Purpose: To determine the relationships between moderate-to-vigorous physical activity (MVPA), vigorous physical activity (VPA), sedentary time, and obesity in children from 12 countries representing a wide range of human development.
Methods: The sample included 6539 children age 9–11 yr. Times in MVPA, VPA, and sedentary behaviors were assessed by accelerometry. The body mass index (BMI; kg·m−2) was used to classify children as obese based on z-scores (> +2 SD) from World Health Organization reference data.
Results: The mean (SD) times spent in MVPA, VPA, and sedentary behavior were 60 (25) min·d−1, 18 (11) min·d−1, and 513 (69) min·d−1, respectively. The overall proportion of the sample that was obese ranged from 5.2% to 24.6% across sites. The odds ratios for obesity were significant for MVPA (0.49; 95% CI, 0.44–0.55), VPA (0.41; 0.37–0.46), and sedentary time (1.19; 1.08–1.30) in the overall sample. The associations of MVPA and VPA with obesity were significant in all 12 sites, whereas the association between sedentary time and obesity was significant in five of the 12 sites. There was a significant difference in BMI z-scores across tertiles of MVPA (P < 0.001) but not across tertiles of sedentary time in a mutually adjusted model. The results of receiver operating characteristic curve analyses for obesity indicated that the optimal thresholds for MVPA (area under the curve [AUC], 0.64), VPA (AUC, 0.67) and sedentary behavior (AUC, 0.57) were 55 (95% CI, 50–64) min·d−1, 14 (11–16) min·d−1, and 482 (455–535) min·d−1, respectively.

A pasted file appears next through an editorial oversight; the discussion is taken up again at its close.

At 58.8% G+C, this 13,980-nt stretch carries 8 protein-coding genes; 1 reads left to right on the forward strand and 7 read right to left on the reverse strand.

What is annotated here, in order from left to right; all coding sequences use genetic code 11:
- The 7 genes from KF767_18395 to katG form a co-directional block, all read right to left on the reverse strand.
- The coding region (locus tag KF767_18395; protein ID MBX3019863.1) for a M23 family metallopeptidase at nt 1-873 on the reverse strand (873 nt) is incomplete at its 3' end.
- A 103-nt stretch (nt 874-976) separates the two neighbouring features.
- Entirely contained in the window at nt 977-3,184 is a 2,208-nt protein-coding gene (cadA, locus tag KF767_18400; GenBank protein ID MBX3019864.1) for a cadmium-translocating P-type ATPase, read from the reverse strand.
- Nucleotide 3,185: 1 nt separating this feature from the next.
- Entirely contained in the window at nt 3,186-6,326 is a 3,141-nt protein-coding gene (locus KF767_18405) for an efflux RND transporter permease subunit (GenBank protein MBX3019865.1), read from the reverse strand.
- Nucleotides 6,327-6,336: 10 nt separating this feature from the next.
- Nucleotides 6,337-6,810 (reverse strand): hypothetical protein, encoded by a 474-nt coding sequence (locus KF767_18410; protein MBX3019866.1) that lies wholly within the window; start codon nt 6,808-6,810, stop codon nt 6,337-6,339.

Conclusions: Greater MVPA and VPA were both associated with lower odds of obesity independent of sedentary behavior. Sedentary time was positively associated with obesity, but not independent of MVPA. Attaining at least 55 min·d−1 of MVPA is associated with lower obesity in this multinational sample of children, which supports current guidelines.
1Pennington Biomedical Research Center, Baton Rouge, LA; 2Children’s Hospital of Eastern Ontario Research Institute, Ottawa, Ontario, CANADA; 3University of Helsinki, Helsinki, FINLAND; 4St. Johns Research Institute, Bangalore, INDIA; 5UCT/MRC Research Unit for Exercise Science and Sports Medicine, Faculty of Health Sciences, University of Cape Town, Cape Town, SOUTH AFRICA; 6School of Health Sciences / Sansom Institute, University of South Australia, Adelaide, AUSTRALIA; 7CIFI2D, Faculdade de Desporto, University of Porto, Porto, PORTUGAL; 8Centro de Estudos do Laboratório de Aptidão Física de São Caetano do Sul (CELAFISCS), Sao Paulo, BRAZIL; 9Kenyatta University, Nairobi, KENYA; 10Universidad de los Andes, Bogota, COLOMBIA; 11University of Bath, Bath, UNITED KINGDOM; 12Tianjin Women’s and Children’s Health Center, Tianjin, CHINA
Address for correspondence: Peter T. Katzmarzyk, Ph.D., Pennington Biomedical Research Center, 6400 Perkins Rd, Baton Rouge, LA 70808-4124; E-mail: Peter.Katzmarzyk@pbrc.edu.
Submitted for publication December 2014.
Accepted for publication February 2015.